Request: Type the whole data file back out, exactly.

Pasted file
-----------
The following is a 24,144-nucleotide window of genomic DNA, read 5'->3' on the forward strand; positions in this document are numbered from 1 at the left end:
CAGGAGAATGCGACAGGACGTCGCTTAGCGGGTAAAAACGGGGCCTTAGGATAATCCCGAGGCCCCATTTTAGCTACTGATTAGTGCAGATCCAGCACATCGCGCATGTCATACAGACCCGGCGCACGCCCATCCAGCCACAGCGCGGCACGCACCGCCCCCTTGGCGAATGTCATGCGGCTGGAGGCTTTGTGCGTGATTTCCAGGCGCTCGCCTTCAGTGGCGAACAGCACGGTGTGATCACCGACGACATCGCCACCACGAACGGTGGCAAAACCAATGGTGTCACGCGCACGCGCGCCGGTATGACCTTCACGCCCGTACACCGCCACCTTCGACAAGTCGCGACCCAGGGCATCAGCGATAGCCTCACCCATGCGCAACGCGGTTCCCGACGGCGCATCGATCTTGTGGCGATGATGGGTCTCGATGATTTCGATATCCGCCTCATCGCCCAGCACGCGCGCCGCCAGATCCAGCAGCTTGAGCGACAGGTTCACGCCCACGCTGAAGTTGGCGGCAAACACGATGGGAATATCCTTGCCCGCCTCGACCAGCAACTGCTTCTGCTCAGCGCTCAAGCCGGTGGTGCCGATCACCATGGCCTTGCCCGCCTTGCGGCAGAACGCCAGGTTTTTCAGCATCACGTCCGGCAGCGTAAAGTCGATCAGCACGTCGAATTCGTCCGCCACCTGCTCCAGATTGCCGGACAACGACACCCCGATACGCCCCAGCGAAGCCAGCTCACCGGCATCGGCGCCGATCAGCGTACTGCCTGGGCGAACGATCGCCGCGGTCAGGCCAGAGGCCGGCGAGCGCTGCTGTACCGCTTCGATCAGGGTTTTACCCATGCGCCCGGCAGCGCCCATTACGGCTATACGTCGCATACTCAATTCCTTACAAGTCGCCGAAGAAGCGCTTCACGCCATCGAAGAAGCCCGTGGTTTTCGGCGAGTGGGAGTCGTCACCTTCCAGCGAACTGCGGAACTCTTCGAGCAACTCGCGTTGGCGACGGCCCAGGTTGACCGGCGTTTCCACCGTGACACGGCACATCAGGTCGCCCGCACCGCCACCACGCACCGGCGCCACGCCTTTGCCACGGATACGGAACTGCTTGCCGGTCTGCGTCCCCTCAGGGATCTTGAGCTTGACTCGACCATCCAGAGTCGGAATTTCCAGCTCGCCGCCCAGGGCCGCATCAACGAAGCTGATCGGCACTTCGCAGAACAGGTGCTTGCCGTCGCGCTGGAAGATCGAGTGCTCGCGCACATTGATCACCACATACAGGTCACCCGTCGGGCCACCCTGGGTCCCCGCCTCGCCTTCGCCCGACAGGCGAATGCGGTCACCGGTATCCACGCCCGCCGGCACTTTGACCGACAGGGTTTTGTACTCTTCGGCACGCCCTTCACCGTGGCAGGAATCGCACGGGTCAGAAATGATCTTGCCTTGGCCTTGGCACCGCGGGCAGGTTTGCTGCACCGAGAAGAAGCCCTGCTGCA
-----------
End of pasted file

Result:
The following is a 24,144-nucleotide window of genomic DNA, read 5'->3' on the forward strand; positions in this document are numbered from 1 at the left end:
CAGGAGAATGCGACAGGACGTCGCTTAGCGGGTAAAAACGGGGCCTTAGGATAATCCCGAGGCCCCATTTTAGCTACTGATTAGTGCAGATCCAGCACATCGCGCATGTCATACAGACCCGGCGCACGCCCATCCAGCCACAGCGCGGCACGCACCGCCCCCTTGGCGAATGTCATGCGGCTGGAGGCTTTGTGCGTGATTTCCAGGCGCTCGCCTTCAGTGGCGAACAGCACGGTGTGATCACCGACGACATCGCCACCACGAACGGTGGCAAAACCAATGGTGTCACGCGCACGCGCGCCGGTATGACCTTCACGCCCGTACACCGCCACCTTCGACAAGTCGCGACCCAGGGCATCAGCGATAGCCTCACCCATGCGCAACGCGGTTCCCGACGGCGCATCGATCTTGTGGCGATGATGGGTCTCGATGATTTCGATATCCGCCTCATCGCCCAGCACGCGCGCCGCCAGATCCAGCAGCTTGAGCGACAGGTTCACGCCCACGCTGAAGTTGGCGGCAAACACGATGGGAATATCCTTGCCCGCCTCGACCAGCAACTGCTTCTGCTCAGCGCTCAAGCCGGTGGTGCCGATCACCATGGCCTTGCCCGCCTTGCGGCAGAACGCCAGGTTTTTCAGCATCACGTCCGGCAGCGTAAAGTCGATCAGCACGTCGAATTCGTCCGCCACCTGCTCCAGATTGCCGGACAACGACACCCCGATACGCCCCAGCGAAGCCAGCTCACCGGCATCGGCGCCGATCAGCGTACTGCCTGGGCGAACGATCGCCGCGGTCAGGCCAGAGGCCGGCGAGCGCTGCTGTACCGCTTCGATCAGGGTTTTACCCATGCGCCCGGCAGCGCCCATTACGGCTATACGTCGCATACTCAATTCCTTACAAGTCGCCGAAGAAGCGCTTCACGCCATCGAAGAAGCCCGTGGTTTTCGGCGAGTGGGAGTCGTCACCTTCCAGCGAACTGCGGAACTCTTCGAGCAACTCGCGTTGGCGACGGCCCAGGTTGACCGGCGTTTCCACCGTGACACGGCACATCAGGTCGCCCGCACCGCCACCACGCACCGGCGCCACGCCTTTGCCACGGATACGGAACTGCTTGCCGGTCTGCGTCCCCTCAGGGATCTTGAGCTTGACTCGACCATCCAGAGTCGGAATTTCCAGCTCGCCGCCCAGGGCCGCATCAACGAAGCTGATCGGCACTTCGCAGAACAGGTGCTTGCCGTCGCGCTGGAAGATCGAGTGCTCGCGCACATTGATCACCACATACAGGTCACCCGTCGGGCCACCCTGGGTCCCCGCCTCGCCTTCGCCCGACAGGCGAATGCGGTCACCGGTATCCACGCCCGCCGGCACTTTGACCGACAGGGTTTTGTACTCTTCGGCACGCCCTTCACCGTGGCAGGAATCGCACGGGTCAGAAATGATCTTGCCTTGGCCTTGGCACCGCGGGCAGGTTTGCTGCACCGAGAAGAAGCCCTGCTGCA